TWITTER IPO: What can be learned from Facebook?

By Bizclik Editor

Twitter confirmed that it has filed for an IPO. The social media giant aptly made the news of its initial public offering public through a tweet to its followers on Thursday.

Taking no chances, the tweet cautiously read, “We’ve confidentially submitted an S-1 to the SEC for a planned IPO. This Tweet does not constitute an offer of any securities for sale.”

This exceptionally underplayed announcement is light years away from the hype that surrounded Facebook’s IPO in May 2012. The hysteria and sheer volume of publicity clearly impacted the offering, as Bloomberg now notes, “they offered 107 times trailing 12-month earnings, more expensive than 99 percent of all companies in the Standard and Poor’s 500 Index at the time.”

Because of the hubris of Facebook, the company quickly lost half its value after the $16 billion IPO. On Thursday, Twitter took a very different approach to announcing their intentions.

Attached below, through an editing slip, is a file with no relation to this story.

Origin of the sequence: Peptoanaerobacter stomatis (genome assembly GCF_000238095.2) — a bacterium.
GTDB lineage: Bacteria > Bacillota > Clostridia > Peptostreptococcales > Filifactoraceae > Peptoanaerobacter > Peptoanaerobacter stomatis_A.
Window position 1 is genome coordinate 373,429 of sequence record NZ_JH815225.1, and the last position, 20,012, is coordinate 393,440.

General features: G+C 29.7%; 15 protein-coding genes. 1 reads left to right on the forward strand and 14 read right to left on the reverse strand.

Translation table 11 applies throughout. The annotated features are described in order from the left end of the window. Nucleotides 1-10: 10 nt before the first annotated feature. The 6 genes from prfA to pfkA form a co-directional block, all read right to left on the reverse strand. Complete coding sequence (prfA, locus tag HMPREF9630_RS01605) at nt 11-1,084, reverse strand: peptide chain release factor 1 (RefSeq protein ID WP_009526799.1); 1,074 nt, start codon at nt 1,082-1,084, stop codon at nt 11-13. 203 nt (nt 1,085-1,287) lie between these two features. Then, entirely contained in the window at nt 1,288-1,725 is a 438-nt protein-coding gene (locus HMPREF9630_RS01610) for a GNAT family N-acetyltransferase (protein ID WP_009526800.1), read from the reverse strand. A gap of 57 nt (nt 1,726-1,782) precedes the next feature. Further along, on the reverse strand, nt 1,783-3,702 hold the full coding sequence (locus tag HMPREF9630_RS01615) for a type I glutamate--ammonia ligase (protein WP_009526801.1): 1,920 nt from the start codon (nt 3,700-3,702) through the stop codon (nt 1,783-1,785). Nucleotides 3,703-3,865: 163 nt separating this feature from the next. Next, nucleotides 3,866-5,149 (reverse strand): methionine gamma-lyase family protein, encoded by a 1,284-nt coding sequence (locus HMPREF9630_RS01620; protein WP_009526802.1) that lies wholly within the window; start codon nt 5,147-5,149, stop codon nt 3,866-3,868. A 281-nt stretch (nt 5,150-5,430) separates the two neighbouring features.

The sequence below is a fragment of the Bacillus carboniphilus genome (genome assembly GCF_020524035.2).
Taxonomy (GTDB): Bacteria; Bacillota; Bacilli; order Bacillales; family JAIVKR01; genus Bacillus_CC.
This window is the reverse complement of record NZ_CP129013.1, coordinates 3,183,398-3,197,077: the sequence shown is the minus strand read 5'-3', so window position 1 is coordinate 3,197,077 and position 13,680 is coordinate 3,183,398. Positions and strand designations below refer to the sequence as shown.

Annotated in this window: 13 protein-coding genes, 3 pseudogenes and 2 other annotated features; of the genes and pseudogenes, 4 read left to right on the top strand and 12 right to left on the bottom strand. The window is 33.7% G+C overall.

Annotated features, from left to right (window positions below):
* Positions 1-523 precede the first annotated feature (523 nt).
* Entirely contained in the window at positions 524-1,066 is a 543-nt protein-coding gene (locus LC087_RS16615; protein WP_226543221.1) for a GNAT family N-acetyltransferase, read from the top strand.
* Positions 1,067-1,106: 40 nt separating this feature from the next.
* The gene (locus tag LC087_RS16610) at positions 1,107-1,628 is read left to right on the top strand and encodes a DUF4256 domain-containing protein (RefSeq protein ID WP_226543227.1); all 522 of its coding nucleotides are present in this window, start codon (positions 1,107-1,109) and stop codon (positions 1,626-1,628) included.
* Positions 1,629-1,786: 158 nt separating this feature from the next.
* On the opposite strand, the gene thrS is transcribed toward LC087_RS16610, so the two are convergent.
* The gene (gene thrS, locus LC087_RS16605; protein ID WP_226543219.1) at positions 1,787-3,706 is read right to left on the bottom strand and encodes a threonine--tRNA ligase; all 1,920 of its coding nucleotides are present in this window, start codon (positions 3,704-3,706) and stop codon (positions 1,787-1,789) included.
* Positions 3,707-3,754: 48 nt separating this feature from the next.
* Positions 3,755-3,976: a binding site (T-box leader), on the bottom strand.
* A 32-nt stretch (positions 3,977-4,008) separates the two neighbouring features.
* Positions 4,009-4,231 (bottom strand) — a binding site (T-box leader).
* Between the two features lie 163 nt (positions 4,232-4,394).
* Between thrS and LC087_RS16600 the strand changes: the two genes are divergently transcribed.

Read more articles on Business Review Australia

Announcing this historical decision through Twitter is an understated move that Ken Wisnefski, President and CEO of WebiMax, a leading Internet marketing company, believes is a stroke of genius. Wisnefski explains, “Avoiding the pomp and circumstance of a huge announcement allows the media to create the hype for you, which is only half as clever as the decision to take advantage of the JOBS Act.”

President Obama created the JOBS Act last year to help business startups. Under the law, any company generating less than $1 billion in revenue can choose to file confidential IPOs. This allows for less information to be given to investors and competitors alike.

Potential investors will have to wait until 21 days before Twitter goes public as the company isn’t required to release their earnings until then under the JOBS Act. With prominent and respected experts like Jon Steinberg, President and COO of Buzzfeed saying, “Twitter is still tiny. I think there's a lot of growth.” It’s clear that unlike Facebook, Twitter is still considered by many financial experts to be a stock that will only grow as the years go on.

Will you be looking to own a piece of the Twitter pie? Join the discussion on our Facebook page or send us a message on Twitter #TwitterIPO.


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